PIKfyve; Fab1p; Early endosome; Phosphatidylinositol (3,5)-bisphosphate; Endosomal sorting
To prevent re-replication of DNA in a single cell cycle, the licensing of replication origins by Mcm2-7 is prevented during S and G2 phases. Animal cells achieve this by cell cycle regulated proteolysis of the essential licensing factor Cdt1 and inhibition of Cdt1 by geminin. Here we investigate the consequences of ablating geminin in synchronised human U2OS cells. Following geminin loss, cells complete an apparently normal S phase, but a proportion arrest at the G2/M boundary. When Cdt1 accumulates in these cells, DNA re-replicates, suggesting that the key role of geminin is to prevent re-licensing in G2. If cell cycle checkpoints are inhibited in cells lacking geminin, cells progress through mitosis and less re-replication occurs. Checkpoint kinases thereby amplify re-replication into an all-or-nothing response by delaying geminin-depleted cells in G2. Deep DNA sequencing revealed no preferential re-replication of specific genomic regions after geminin depletion. This is consistent with the observation that cells in G2 have lost their replication timing information. In contrast, when Cdt1 is overexpressed or is stabilised by the Neddylation inhibitor MLN4924, re-replication can occur throughout S phase.
Geminin; DNA replication; replication licensing; re-replication; deep sequencing
Clathrin is a triskelion consisting of three heavy chains each with an associated light chain. During mitosis, clathrin contributes to kinetochore fibre stability. As the N-terminal domain at the foot of each leg can bind to the mitotic spindle, we proposed previously a “bridge hypothesis” wherein clathrin acts as a brace between two or three microtubules within a kinetochore fibre to increase fibre stability. Here, we have tested this hypothesis by replacing endogenous clathrin heavy chain in human cells with a panel of clathrin constructs. Mutants designed to abolish trimerization were unable to rescue the mitotic defects caused by depletion of endogenous clathrin. In contrast, stunted triskelia with contracted legs could partially rescue normal mitosis. These results indicate that the key structural features of clathrin that are necessary for its function in mitosis are a trimeric molecule with a spindle interaction domain at each end, supporting the “bridge hypothesis” for clathrin function in mitosis.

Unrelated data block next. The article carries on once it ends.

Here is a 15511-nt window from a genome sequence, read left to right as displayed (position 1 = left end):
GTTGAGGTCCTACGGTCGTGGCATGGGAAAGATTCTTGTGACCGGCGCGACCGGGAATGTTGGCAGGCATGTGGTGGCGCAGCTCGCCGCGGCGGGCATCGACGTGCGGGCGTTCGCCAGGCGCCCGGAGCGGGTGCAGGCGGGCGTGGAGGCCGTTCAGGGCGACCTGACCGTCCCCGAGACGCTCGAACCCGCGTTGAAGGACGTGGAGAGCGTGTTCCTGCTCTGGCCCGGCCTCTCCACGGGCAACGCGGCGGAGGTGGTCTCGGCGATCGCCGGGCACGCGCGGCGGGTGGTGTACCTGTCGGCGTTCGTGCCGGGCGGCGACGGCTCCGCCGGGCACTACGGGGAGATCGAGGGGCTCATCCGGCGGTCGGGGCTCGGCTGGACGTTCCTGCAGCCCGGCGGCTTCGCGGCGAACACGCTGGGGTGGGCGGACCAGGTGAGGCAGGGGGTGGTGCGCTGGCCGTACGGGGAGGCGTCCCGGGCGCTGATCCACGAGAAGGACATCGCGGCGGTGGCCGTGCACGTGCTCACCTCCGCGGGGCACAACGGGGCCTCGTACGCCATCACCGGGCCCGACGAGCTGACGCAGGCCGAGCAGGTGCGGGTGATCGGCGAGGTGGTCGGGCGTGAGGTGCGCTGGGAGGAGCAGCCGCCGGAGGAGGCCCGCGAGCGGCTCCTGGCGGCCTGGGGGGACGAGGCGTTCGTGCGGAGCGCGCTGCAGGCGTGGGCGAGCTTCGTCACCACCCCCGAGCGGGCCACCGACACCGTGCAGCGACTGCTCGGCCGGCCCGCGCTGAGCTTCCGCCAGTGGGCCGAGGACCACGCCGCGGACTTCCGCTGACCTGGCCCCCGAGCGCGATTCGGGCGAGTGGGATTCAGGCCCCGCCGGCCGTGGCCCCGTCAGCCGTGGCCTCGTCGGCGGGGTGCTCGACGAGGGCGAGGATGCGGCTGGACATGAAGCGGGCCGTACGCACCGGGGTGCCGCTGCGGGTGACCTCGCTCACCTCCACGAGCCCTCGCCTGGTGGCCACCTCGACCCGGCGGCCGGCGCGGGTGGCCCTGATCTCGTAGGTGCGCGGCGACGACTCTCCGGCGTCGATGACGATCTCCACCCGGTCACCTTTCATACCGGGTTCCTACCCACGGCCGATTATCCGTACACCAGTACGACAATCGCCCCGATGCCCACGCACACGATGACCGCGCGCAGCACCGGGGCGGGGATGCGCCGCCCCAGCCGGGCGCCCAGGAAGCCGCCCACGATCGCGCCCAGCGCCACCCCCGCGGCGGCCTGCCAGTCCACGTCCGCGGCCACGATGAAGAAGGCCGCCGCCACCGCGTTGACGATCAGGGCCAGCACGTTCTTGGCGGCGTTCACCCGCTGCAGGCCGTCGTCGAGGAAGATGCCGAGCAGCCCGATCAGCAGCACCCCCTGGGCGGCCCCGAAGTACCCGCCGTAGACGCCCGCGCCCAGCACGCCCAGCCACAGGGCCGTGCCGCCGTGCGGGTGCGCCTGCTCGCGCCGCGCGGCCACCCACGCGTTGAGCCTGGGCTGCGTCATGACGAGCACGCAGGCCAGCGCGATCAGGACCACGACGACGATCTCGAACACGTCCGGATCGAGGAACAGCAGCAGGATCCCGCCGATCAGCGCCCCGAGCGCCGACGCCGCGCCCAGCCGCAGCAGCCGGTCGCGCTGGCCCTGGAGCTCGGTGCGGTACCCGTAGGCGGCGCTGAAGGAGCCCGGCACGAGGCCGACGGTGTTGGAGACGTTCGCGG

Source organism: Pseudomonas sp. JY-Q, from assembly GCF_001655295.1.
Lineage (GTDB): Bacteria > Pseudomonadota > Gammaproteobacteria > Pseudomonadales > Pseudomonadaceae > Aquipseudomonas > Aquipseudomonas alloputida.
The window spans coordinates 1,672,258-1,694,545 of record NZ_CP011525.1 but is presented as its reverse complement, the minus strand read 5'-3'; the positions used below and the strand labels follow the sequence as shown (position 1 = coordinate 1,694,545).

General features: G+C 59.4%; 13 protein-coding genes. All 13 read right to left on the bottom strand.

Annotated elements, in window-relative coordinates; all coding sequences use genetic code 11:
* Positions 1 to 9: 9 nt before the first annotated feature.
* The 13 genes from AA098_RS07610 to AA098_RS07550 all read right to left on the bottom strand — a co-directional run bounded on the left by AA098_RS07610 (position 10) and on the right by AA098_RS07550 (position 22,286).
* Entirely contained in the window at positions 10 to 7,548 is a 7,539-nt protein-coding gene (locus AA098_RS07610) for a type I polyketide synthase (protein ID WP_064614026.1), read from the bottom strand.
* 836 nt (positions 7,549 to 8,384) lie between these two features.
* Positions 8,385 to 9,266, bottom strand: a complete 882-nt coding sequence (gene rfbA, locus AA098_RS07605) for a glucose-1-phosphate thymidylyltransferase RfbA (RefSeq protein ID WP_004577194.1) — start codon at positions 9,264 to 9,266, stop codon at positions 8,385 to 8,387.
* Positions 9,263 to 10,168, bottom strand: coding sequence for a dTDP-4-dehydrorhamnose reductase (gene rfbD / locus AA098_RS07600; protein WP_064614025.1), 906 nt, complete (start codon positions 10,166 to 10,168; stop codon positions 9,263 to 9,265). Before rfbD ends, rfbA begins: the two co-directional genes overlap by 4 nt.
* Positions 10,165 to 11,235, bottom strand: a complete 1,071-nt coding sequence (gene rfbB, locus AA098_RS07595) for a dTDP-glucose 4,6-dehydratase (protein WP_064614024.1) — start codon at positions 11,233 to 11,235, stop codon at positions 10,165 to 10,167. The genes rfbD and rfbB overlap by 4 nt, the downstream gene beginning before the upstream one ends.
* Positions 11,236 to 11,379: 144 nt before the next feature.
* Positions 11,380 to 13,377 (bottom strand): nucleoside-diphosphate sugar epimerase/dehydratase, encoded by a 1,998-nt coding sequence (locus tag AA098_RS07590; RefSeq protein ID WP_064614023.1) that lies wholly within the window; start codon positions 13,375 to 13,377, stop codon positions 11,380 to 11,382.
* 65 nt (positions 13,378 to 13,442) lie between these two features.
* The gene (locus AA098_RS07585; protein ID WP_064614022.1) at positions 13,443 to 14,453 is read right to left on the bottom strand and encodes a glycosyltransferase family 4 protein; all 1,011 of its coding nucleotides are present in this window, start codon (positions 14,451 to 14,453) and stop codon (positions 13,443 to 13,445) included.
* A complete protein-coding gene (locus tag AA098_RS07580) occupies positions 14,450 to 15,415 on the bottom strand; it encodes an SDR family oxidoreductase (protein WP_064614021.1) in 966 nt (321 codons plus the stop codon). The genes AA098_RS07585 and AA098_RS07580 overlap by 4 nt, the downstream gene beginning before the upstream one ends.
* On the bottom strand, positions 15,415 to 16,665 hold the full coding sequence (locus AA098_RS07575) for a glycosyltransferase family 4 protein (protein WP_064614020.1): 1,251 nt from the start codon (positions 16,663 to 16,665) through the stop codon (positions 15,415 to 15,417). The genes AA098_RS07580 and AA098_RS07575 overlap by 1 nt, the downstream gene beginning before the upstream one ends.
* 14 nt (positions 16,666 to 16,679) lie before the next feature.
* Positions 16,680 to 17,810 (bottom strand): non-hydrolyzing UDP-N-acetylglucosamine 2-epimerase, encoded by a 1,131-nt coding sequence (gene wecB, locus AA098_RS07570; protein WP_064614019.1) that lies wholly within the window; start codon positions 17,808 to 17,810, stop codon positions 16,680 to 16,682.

Clathrin; mitosis; endocytosis; RNAi
The development of human cancers is frequently associated with a failure of epithelial cells to form tight junctions and to establish proper apicobasal polarity. Interestingly, the oncogenic potential of the adenovirus E4-ORF1 protein correlates with its binding to the cellular PDZ proteins MUPP1, MAGI-1, ZO-2 and SAP97, the first three of which assemble protein complexes at tight junctions. Given that E4-ORF1 sequesters these three PDZ proteins in the cytoplasm of fibroblasts, we postulated that E4-ORF1 would inhibit tight junction formation in epithelial cells. Providing further support for this idea, we identified MUPP1-related PATJ, a key component of the tight junction-associated CRB3-PALS1-PATJ polarity complex, as a new PDZ-protein target for both the E4-ORF1 and high-risk human papillomavirus type 18 E6 oncoproteins. Moreover, in epithelial cells, E4-ORF1 blocked the tight junction localization of PATJ and ZO-2, as well as their interacting partners, and disrupted both the tight junction barrier and apicobasal polarity. These significant findings expose a direct link between the tumorigenic potential of E4-ORF1 and inactivation of cellular PDZ proteins involved in tight junction assembly and polarity establishment.
Tight junction; Polarity; PATJ; ZO-2; E4-ORF1; E6